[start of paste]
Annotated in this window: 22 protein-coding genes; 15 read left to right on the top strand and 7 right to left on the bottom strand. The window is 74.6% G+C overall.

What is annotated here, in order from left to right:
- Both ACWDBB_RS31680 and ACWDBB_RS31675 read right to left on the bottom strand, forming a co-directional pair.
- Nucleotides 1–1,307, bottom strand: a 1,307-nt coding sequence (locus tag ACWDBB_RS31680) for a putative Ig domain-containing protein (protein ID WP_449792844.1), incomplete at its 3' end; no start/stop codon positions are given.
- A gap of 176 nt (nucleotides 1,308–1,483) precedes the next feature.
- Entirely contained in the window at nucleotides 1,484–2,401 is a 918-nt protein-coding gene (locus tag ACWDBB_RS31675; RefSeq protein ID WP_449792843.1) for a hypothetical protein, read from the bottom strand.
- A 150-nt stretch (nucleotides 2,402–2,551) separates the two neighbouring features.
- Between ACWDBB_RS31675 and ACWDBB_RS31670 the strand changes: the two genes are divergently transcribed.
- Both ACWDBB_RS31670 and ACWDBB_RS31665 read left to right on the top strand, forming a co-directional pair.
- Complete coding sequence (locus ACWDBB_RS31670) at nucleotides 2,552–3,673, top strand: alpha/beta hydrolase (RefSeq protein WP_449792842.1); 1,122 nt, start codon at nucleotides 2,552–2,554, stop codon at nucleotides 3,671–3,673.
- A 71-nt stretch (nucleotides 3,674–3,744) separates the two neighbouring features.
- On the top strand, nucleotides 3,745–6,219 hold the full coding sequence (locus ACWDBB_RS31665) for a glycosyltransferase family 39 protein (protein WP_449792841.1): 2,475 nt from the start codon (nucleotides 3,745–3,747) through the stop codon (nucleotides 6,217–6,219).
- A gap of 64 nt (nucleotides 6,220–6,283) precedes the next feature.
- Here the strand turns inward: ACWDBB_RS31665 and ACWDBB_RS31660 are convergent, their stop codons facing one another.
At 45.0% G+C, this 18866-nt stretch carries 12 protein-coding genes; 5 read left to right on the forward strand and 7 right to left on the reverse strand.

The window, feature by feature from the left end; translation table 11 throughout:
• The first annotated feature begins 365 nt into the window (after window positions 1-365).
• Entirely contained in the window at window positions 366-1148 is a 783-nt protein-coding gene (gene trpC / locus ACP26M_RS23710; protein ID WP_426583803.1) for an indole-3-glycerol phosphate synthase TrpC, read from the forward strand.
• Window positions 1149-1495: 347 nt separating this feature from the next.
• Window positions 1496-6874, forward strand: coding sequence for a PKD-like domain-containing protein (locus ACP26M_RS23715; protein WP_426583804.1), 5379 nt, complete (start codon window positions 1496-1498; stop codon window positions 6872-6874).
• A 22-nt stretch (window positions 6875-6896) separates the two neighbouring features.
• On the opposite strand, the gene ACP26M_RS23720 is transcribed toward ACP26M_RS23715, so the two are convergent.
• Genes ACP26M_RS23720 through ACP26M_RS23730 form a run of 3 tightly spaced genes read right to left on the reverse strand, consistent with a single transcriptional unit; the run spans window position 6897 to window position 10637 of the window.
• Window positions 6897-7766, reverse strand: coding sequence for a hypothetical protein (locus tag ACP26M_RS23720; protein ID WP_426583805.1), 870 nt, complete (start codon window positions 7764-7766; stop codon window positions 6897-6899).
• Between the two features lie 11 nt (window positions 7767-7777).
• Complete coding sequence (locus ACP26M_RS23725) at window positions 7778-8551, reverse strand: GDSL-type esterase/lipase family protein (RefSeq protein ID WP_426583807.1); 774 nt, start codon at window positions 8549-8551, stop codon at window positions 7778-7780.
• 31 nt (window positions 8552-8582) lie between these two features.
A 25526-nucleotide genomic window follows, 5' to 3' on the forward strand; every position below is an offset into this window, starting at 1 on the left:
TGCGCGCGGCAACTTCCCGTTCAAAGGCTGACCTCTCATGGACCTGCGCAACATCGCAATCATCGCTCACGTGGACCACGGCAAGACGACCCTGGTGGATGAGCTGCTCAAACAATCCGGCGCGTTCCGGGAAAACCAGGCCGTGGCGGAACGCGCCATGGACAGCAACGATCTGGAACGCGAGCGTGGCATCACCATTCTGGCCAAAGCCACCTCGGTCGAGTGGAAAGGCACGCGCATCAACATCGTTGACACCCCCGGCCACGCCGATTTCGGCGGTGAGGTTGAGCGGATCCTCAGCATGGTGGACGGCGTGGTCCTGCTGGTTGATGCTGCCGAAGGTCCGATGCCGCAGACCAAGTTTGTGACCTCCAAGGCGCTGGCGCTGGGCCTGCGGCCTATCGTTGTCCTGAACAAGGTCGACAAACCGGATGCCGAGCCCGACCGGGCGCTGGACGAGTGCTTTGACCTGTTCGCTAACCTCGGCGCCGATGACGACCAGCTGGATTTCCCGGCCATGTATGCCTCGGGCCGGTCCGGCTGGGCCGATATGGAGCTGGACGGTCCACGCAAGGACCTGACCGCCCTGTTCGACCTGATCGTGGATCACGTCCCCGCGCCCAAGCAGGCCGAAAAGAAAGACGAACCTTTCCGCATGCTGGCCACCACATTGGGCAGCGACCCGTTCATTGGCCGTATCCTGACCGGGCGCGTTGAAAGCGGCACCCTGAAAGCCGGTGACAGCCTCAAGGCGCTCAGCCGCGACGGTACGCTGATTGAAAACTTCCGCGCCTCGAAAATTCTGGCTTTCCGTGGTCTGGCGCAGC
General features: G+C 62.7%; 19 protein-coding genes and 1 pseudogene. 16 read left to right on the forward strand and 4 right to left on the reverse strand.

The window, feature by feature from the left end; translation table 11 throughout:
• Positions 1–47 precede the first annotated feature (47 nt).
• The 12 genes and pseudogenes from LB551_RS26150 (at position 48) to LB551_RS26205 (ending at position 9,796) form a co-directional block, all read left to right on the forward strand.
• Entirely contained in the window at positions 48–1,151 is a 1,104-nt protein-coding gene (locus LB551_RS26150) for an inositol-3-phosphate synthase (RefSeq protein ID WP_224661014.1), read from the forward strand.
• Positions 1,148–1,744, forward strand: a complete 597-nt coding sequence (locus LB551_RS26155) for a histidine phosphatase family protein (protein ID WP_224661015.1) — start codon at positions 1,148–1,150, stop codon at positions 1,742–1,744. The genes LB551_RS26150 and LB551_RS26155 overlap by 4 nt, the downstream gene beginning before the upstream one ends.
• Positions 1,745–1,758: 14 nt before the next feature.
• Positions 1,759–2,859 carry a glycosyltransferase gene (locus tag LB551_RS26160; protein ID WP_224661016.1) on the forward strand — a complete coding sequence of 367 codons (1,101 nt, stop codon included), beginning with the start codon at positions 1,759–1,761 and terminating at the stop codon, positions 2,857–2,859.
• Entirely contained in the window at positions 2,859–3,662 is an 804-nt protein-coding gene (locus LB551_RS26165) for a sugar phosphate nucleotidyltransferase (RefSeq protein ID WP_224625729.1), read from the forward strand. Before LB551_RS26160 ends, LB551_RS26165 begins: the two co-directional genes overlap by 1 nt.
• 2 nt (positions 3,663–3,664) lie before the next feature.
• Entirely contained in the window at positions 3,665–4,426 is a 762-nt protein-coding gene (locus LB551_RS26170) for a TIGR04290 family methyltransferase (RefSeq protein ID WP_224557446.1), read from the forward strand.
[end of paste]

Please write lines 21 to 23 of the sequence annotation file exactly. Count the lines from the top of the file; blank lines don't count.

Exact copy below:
• A 22-nt stretch (window positions 6875-6896) separates the two neighbouring features.
• On the opposite strand, the gene ACP26M_RS23720 is transcribed toward ACP26M_RS23715, so the two are convergent.
• Genes ACP26M_RS23720 through ACP26M_RS23730 form a run of 3 tightly spaced genes read right to left on the reverse strand, consistent with a single transcriptional unit; the run spans window position 6897 to window position 10637 of the window.